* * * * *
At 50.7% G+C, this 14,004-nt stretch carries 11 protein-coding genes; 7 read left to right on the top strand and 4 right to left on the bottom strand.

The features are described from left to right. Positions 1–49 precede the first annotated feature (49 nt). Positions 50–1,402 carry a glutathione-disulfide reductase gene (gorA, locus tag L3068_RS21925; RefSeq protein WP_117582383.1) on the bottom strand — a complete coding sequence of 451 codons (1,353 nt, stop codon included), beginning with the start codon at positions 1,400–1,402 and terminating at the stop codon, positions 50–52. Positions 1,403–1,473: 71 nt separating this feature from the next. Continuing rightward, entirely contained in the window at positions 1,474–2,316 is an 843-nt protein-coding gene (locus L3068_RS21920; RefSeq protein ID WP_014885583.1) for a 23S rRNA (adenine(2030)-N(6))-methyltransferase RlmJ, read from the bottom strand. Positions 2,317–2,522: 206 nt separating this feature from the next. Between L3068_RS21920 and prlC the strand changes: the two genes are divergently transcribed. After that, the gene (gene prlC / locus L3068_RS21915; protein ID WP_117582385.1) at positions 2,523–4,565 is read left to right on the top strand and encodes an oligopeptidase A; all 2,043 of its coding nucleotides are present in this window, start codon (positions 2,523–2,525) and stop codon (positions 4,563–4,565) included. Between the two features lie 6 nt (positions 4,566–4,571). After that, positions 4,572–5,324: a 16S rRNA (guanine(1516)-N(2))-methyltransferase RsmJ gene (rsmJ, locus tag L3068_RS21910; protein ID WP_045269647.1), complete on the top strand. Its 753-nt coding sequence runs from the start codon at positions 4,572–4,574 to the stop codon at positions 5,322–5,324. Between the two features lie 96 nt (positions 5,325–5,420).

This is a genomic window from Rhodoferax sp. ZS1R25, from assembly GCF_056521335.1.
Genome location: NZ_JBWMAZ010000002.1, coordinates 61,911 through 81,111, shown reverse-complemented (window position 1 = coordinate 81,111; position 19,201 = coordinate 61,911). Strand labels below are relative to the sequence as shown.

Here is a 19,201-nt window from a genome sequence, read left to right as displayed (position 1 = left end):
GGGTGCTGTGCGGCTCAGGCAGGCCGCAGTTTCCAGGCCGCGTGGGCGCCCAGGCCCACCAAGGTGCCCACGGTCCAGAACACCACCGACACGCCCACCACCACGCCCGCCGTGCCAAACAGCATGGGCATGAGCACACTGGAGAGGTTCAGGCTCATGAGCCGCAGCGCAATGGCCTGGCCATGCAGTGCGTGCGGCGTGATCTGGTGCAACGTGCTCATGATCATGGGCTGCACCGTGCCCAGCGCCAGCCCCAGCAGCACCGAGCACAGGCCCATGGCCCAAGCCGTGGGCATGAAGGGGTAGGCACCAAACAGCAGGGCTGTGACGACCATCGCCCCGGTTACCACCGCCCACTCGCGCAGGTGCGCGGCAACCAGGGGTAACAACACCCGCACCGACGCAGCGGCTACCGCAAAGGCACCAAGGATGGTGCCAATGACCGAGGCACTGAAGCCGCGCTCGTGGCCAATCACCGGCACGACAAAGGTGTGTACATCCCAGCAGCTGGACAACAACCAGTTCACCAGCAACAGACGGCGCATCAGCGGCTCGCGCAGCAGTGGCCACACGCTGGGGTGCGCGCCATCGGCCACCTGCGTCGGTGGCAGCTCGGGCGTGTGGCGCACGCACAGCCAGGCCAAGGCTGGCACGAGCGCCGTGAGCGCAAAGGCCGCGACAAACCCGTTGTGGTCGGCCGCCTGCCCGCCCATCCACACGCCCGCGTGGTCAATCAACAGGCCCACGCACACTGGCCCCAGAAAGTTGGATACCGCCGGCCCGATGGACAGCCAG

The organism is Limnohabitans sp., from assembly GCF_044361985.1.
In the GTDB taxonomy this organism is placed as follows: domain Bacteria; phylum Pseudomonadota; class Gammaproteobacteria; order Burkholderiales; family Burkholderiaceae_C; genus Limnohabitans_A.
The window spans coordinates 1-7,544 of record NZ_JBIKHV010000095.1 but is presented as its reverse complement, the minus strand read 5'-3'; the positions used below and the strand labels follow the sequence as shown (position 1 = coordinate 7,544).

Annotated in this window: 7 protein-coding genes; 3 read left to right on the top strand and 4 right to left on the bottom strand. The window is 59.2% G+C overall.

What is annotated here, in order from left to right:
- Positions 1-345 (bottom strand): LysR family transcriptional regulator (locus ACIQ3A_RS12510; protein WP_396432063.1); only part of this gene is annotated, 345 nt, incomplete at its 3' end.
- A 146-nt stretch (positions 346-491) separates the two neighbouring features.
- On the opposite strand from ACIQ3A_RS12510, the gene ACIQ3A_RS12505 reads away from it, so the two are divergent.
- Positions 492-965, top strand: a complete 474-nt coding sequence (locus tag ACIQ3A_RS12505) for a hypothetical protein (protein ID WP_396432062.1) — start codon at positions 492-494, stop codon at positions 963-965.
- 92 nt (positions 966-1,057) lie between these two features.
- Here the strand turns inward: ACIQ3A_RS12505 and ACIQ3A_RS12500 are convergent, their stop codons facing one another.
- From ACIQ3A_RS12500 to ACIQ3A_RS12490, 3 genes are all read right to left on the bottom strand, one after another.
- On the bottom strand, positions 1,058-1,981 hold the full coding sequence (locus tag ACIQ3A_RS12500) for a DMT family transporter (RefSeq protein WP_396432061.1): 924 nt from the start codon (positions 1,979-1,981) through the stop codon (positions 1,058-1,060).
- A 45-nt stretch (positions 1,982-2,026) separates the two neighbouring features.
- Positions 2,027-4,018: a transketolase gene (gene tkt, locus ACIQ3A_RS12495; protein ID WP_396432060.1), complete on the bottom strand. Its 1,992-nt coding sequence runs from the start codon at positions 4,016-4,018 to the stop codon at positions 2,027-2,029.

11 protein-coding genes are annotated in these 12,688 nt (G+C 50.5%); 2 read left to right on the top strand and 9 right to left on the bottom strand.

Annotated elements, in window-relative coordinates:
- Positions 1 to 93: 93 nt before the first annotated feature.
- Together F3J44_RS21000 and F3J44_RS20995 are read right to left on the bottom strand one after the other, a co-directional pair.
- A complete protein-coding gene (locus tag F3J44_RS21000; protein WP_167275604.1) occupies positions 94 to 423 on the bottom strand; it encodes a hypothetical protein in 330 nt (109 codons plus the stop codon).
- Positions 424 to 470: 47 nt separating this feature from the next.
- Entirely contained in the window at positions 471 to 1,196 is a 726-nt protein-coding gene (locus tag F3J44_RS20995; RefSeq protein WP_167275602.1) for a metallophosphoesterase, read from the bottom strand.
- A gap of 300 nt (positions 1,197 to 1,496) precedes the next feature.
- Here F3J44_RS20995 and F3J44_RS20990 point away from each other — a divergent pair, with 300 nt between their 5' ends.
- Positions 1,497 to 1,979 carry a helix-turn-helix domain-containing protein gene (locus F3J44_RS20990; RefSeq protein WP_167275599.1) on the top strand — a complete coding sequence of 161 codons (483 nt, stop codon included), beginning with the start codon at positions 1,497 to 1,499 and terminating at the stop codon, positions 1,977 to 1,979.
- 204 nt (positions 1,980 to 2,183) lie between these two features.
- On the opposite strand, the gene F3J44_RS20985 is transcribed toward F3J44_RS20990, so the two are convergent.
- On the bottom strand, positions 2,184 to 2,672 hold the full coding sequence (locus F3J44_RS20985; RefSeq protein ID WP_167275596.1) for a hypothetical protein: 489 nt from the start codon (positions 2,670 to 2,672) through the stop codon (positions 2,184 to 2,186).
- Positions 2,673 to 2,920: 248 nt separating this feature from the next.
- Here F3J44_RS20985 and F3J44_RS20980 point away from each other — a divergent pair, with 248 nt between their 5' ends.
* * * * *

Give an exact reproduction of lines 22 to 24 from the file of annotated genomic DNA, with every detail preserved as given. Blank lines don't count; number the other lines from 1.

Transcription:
11 protein-coding genes are annotated in these 12,688 nt (G+C 50.5%); 2 read left to right on the top strand and 9 right to left on the bottom strand.

Annotated elements, in window-relative coordinates:
- Positions 1 to 93: 93 nt before the first annotated feature.